A PLAN by the government to criminalise industrial action by health professionals, among other proposed changes, will trigger massive skills flight of medical staff, a parliamentary watchdog has warned.
Zimbabwe, which endured two years of economic contraction and growing political intolerance, is battling an exodus of health professionals, thereby paralysing the already weakened health delivery system.
Official statistics show that last year 2 000 nurses fled the country for greener pastures as the economy continues to wobble.
The authorities have already pressed the panic button and are now making frantic efforts to stop the skills flight.
The United Kingdom, Australia and New Zealand have over the years been some of the preferred destinations for health professionals such as doctors and nurses.
Veritas, a local watchdog and think-tank on parliamentary business, said proposed changes to a law governing the health profession will have an adverse effect on the southern African country.
Zimbabwe is battling a fourth wave of Covid-19 infections and deaths and experts say the pandemic has already strained the country’s weakened health delivery system.
Health professionals in the private sector do not fall under the public health service, and the Act does not apply to them.
“The Bill is unlikely to cow government health professionals into accepting their unsatisfactory conditions of service and refraining from strike action,” Veritas says.
“Instead it may persuade them that the government is not prepared to listen to their complaints and intends to resort to coercion. The Bill may therefore drive more of them to seek their fortunes outside the country. Altogether this is not a satisfactory Bill.”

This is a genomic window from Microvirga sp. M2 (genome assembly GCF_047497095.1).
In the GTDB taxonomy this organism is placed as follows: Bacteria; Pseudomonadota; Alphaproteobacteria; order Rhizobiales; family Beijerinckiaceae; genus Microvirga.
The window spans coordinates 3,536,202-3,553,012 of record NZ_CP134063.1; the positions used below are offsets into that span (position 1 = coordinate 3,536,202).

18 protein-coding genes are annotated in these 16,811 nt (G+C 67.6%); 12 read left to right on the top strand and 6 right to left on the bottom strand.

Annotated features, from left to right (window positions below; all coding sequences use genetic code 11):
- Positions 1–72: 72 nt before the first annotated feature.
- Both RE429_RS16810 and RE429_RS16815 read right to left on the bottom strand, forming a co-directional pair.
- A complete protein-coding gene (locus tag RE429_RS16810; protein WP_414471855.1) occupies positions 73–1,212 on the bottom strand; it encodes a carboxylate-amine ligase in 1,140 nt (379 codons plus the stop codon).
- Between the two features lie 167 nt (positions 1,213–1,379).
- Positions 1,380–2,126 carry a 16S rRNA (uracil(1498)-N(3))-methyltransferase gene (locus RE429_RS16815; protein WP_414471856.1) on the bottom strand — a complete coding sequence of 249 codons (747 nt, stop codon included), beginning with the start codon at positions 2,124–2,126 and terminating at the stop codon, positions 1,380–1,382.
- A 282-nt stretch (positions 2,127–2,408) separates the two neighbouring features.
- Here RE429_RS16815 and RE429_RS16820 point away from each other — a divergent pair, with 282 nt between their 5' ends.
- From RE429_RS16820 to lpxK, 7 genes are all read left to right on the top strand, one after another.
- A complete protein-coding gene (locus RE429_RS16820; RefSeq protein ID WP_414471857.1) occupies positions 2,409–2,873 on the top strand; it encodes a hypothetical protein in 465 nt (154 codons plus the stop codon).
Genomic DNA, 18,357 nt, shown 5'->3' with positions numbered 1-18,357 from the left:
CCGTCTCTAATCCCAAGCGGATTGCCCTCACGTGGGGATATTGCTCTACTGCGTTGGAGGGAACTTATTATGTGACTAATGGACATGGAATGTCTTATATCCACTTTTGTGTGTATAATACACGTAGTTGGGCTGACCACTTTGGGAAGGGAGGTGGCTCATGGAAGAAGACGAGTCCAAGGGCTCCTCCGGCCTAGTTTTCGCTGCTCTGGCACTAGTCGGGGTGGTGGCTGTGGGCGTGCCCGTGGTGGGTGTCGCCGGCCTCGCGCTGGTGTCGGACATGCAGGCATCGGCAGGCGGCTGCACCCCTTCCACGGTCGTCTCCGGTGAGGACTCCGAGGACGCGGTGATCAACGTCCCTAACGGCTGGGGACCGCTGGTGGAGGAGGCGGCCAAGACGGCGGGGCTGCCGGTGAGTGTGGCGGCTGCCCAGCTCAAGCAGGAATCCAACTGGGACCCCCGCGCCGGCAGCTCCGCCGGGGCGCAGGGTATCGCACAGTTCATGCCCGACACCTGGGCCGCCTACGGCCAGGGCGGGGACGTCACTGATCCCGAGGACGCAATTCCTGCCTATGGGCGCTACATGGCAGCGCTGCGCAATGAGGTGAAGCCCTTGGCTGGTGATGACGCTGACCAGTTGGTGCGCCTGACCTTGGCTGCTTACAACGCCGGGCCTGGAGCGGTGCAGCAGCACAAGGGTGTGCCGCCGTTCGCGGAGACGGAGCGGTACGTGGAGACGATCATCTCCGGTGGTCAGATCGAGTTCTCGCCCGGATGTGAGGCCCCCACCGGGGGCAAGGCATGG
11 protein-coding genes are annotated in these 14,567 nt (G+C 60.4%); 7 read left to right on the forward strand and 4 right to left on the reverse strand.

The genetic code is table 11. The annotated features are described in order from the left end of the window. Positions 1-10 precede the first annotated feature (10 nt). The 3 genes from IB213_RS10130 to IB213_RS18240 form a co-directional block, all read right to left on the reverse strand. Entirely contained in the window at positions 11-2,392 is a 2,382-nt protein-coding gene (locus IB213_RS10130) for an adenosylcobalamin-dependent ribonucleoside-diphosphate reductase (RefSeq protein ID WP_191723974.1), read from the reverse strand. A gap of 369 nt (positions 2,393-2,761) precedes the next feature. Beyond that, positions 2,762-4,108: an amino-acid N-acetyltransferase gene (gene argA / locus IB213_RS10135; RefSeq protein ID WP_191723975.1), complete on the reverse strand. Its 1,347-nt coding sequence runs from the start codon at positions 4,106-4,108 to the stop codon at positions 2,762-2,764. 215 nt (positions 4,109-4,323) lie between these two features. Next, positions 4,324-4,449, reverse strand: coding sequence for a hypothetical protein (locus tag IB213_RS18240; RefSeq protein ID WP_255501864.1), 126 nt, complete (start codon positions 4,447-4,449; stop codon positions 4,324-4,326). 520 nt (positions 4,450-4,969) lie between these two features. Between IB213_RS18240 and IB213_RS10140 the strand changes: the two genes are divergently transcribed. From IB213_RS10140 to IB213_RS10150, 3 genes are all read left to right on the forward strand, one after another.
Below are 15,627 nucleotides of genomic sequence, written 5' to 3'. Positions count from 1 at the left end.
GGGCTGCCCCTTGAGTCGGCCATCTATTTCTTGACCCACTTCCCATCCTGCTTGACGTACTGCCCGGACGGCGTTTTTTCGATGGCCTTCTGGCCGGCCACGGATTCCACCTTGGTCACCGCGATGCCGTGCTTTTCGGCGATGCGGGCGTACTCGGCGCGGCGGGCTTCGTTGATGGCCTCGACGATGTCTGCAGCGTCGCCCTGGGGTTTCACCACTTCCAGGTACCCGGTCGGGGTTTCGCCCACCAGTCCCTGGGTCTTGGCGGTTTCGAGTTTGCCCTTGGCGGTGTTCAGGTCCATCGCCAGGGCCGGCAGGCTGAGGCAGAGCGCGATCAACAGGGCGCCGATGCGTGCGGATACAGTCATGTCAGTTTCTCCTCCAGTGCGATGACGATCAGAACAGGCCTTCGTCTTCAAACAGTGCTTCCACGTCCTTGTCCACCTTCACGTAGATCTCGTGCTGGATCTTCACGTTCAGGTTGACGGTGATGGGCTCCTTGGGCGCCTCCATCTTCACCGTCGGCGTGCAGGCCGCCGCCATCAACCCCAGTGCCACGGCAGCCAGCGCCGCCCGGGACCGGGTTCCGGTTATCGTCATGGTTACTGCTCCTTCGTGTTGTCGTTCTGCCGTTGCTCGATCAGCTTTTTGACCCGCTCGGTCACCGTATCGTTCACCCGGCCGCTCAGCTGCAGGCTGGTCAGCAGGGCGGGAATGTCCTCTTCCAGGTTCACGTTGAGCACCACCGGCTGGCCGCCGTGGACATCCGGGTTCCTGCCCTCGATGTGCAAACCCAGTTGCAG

Clause 5 of the Bill will insert a new section into the Act to restrict the right of members of the Health Service to engage in collective job action — which essentially means going on strike.
All members of the governing bodies of unions that incite or organise collective job action in breach of the new section will be guilty of an offence and liable to a fine of level 10 (currently Z$70 000) or three years’ imprisonment or both.
The Health Service Amendment Bill was published in the Government Gazette on 23 July last year.
It has been presented in the National Assembly and is currently being considered by the Parliamentary Legal Committee.
According to its memorandum, the Bill is intended to align the Health Service Act to the Constitution; it also “discusses the parameters of collective job action by the Health Service.”
Last month, Constantino Chiwenga, the country’s Health minister and Vice-President, announced that the government is in talks with the United Nations and other multilateral agencies to help compensate Harare for training costs for health professionals who left the country for better employment prospects abroad.